Mobile

Urban Airship: ‘Don’t advertase me, bro!’

Above: VentureBeat's Meghan Kelly, Shazam's Rich Riley, eBay's Dane Glasgow, Urban Airship's Brent Hieggelke

Image Credit: Michael O'Donnell

SAN FRANCISCO, CA.: Just because you walk by a hot dog stand, doesn’t mean you’re craving a hot dog.

So if your phone buzzes, you might be rather annoyed to find out it’s just a hot dog ad that’s trying to get your attention, not something relevant to you.

This example illustrates how location-based advertising is not enough. Brands are finding that the most effective ads offer a relevant coupon or discount — some kind of utility for consumers — on the right device at the appropriate time and place.

Mobile marketing company Urban Airship has a saying around its office for brands that don’t take context into account: “Don’t advertase me bro!” (If this pop culture reference has escaped you, check out the story here.)

On stage at the MobileBeat conference, Urban Airship chief marketing officer Brent Hieggelke offered an alternative approach. A retailer might want to offer a discount to a consumer who hasn’t set foot in their physical store in six months, but only when they are in the neighborhood.

Before serving ads, Hieggelke suggests that brands ask themselves: “Are you solving a problem for someone? Are you making someone’s life better?”

Shazam, the app that helps people identify songs they like, is working with brands to “create magical experiences,” chief executive Rich Riley said.

At MobileBeat, Riley revealed that the app is working with brands like Jaguar. While a consumer is watching an ad, Shazam offers them an opportunity to explore the inside of a Jaguar vehicle. “We have seen some very meaningful engagement rates,” Riley said, without sharing specifics.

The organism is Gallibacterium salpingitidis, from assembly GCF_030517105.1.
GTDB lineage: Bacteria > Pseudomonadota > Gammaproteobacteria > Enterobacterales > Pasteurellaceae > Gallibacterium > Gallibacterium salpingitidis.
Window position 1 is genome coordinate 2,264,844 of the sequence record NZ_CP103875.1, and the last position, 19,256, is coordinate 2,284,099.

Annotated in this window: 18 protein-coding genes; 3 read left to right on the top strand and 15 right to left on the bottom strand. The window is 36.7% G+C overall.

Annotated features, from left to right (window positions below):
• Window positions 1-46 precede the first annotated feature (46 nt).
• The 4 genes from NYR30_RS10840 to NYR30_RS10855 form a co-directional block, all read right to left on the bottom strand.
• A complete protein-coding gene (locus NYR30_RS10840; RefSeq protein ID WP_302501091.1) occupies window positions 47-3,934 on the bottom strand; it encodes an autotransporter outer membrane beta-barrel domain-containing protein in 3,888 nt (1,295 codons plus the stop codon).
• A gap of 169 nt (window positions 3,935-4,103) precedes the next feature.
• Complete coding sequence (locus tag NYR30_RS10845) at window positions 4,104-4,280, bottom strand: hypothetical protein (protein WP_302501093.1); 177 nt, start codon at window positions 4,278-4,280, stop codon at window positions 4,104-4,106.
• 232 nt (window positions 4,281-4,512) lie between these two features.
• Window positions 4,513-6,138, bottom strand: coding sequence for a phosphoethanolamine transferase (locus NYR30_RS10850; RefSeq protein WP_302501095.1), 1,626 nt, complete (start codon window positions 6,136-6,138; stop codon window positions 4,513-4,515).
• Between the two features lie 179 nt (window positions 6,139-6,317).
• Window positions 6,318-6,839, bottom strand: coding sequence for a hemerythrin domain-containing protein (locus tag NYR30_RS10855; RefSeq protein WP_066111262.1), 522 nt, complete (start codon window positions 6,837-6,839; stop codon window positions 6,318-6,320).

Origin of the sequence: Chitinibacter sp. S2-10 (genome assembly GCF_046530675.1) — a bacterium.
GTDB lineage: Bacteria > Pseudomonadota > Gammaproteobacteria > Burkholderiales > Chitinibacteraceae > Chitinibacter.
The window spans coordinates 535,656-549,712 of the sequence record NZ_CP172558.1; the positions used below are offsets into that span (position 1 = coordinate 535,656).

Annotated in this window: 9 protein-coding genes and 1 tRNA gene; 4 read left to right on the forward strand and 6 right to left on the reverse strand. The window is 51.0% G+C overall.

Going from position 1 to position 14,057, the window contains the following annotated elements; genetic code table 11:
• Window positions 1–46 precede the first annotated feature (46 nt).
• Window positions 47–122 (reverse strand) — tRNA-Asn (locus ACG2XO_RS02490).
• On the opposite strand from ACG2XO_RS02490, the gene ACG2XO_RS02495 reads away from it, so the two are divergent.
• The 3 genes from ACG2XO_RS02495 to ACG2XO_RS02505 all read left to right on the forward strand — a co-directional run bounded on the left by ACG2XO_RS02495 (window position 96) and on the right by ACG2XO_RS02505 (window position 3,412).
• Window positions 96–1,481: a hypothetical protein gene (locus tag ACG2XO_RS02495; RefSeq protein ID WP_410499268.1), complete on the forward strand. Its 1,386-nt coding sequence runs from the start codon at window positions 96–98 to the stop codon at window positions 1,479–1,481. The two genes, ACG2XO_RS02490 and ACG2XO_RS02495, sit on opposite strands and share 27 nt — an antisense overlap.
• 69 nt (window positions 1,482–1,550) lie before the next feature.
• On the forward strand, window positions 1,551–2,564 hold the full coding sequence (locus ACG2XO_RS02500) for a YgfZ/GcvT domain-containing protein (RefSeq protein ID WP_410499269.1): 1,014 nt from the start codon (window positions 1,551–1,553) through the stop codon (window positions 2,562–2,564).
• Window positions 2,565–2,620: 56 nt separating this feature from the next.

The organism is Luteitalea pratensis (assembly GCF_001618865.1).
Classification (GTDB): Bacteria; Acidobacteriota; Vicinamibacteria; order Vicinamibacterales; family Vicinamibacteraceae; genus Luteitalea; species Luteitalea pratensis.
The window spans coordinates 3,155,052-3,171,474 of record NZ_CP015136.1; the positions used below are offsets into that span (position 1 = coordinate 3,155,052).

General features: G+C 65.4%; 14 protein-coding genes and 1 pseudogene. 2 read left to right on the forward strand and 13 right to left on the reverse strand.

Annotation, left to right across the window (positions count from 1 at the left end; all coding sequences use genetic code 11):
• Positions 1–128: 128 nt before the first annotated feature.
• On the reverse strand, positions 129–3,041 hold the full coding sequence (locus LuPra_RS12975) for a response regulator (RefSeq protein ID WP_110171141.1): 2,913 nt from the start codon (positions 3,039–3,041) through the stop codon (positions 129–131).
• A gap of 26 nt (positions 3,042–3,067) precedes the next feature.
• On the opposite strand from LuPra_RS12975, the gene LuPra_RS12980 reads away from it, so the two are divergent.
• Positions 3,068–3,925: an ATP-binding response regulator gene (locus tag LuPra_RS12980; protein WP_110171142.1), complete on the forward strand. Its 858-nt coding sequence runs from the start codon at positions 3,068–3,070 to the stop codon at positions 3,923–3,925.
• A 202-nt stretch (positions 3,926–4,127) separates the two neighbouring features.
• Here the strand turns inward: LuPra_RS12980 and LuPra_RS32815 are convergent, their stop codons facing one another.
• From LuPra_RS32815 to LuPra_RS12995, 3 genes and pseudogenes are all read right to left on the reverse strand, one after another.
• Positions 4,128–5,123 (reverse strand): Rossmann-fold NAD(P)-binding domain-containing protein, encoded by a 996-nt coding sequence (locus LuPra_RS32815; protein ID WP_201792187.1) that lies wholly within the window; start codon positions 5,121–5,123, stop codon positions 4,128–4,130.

Shazam has come a long way since it initially burst onto the scene. Now, when consumers are streaming media of any kind, they can tag it, share and buy. If you’re watching a cooking show, you can “Shazam it” and get real-time information about a recipe, and ultimately buy ingredients.

“We are all about mobile context,” said Riley. “We’ve realized that people do want to engage with the media around them.”

Likewise, eBay is investing in its mobile and local strategy to reach and offer value to consumers. eBay’s Dane Glasgow said that eBay is tracking how customers engage on mobile, and offers them alerts on shipping and packaging, but keeps into account device usage, location and more.

“We think about how all these pieces can come together for a great user experience,” said Glasgow.

One thing is certain, we’re entering into a new era of relevant, contextual ads. Hieggelke believes that the technology and core capabilities already exist, but brands still don’t know how to bring this system together.

He concluded that marketers are beginning to think differently, but we have to “crawl, then walk, then run” to get there.


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